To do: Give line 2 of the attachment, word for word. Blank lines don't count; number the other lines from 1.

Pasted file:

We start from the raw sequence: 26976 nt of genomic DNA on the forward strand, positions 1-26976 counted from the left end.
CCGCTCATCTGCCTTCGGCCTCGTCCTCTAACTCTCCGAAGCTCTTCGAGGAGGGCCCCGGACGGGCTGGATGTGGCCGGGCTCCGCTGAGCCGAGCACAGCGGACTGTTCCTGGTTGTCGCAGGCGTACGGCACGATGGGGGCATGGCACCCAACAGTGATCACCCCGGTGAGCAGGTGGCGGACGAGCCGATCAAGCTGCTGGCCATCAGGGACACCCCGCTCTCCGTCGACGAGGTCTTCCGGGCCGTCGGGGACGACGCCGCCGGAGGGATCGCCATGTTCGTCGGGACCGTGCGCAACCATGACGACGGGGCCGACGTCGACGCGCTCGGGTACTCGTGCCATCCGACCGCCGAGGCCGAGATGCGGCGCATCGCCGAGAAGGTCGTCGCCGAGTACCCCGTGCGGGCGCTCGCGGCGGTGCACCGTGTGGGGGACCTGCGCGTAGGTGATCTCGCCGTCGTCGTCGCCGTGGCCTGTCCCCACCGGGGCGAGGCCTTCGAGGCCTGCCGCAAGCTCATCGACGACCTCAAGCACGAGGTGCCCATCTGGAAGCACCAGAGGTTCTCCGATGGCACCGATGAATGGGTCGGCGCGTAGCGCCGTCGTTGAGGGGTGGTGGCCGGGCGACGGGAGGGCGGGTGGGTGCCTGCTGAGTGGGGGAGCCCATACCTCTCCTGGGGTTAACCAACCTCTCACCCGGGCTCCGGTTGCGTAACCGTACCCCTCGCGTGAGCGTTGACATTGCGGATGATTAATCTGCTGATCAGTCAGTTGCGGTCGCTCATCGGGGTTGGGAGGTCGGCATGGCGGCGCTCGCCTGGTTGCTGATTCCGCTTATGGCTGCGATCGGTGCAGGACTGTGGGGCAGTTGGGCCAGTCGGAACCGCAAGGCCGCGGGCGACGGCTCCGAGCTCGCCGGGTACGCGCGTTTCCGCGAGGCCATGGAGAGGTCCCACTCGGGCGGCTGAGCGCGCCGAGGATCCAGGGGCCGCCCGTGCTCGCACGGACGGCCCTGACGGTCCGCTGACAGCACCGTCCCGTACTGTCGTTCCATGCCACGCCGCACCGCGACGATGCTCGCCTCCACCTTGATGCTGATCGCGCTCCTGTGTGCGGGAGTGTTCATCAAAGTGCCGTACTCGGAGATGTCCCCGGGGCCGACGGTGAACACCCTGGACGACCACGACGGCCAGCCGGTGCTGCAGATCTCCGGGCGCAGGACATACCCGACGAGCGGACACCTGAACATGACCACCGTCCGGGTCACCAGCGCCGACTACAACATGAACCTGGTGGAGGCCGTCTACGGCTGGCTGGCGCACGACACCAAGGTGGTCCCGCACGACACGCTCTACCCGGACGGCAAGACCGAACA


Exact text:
CCGCTCATCTGCCTTCGGCCTCGTCCTCTAACTCTCCGAAGCTCTTCGAGGAGGGCCCCGGACGGGCTGGATGTGGCCGGGCTCCGCTGAGCCGAGCACAGCGGACTGTTCCTGGTTGTCGCAGGCGTACGGCACGATGGGGGCATGGCACCCAACAGTGATCACCCCGGTGAGCAGGTGGCGGACGAGCCGATCAAGCTGCTGGCCATCAGGGACACCCCGCTCTCCGTCGACGAGGTCTTCCGGGCCGTCGGGGACGACGCCGCCGGAGGGATCGCCATGTTCGTCGGGACCGTGCGCAACCATGACGACGGGGCCGACGTCGACGCGCTCGGGTACTCGTGCCATCCGACCGCCGAGGCCGAGATGCGGCGCATCGCCGAGAAGGTCGTCGCCGAGTACCCCGTGCGGGCGCTCGCGGCGGTGCACCGTGTGGGGGACCTGCGCGTAGGTGATCTCGCCGTCGTCGTCGCCGTGGCCTGTCCCCACCGGGGCGAGGCCTTCGAGGCCTGCCGCAAGCTCATCGACGACCTCAAGCACGAGGTGCCCATCTGGAAGCACCAGAGGTTCTCCGATGGCACCGATGAATGGGTCGGCGCGTAGCGCCGTCGTTGAGGGGTGGTGGCCGGGCGACGGGAGGGCGGGTGGGTGCCTGCTGAGTGGGGGAGCCCATACCTCTCCTGGGGTTAACCAACCTCTCACCCGGGCTCCGGTTGCGTAACCGTACCCCTCGCGTGAGCGTTGACATTGCGGATGATTAATCTGCTGATCAGTCAGTTGCGGTCGCTCATCGGGGTTGGGAGGTCGGCATGGCGGCGCTCGCCTGGTTGCTGATTCCGCTTATGGCTGCGATCGGTGCAGGACTGTGGGGCAGTTGGGCCAGTCGGAACCGCAAGGCCGCGGGCGACGGCTCCGAGCTCGCCGGGTACGCGCGTTTCCGCGAGGCCATGGAGAGGTCCCACTCGGGCGGCTGAGCGCGCCGAGGATCCAGGGGCCGCCCGTGCTCGCACGGACGGCCCTGACGGTCCGCTGACAGCACCGTCCCGTACTGTCGTTCCATGCCACGCCGCACCGCGACGATGCTCGCCTCCACCTTGATGCTGATCGCGCTCCTGTGTGCGGGAGTGTTCATCAAAGTGCCGTACTCGGAGATGTCCCCGGGGCCGACGGTGAACACCCTGGACGACCACGACGGCCAGCCGGTGCTGCAGATCTCCGGGCGCAGGACATACCCGACGAGCGGACACCTGAACATGACCACCGTCCGGGTCACCAGCGCCGACTACAACATGAACCTGGTGGAGGCCGTCTACGGCTGGCTGGCGCACGACACCAAGGTGGTCCCGCACGACACGCTCTACCCGGACGGCAAGACCGAACA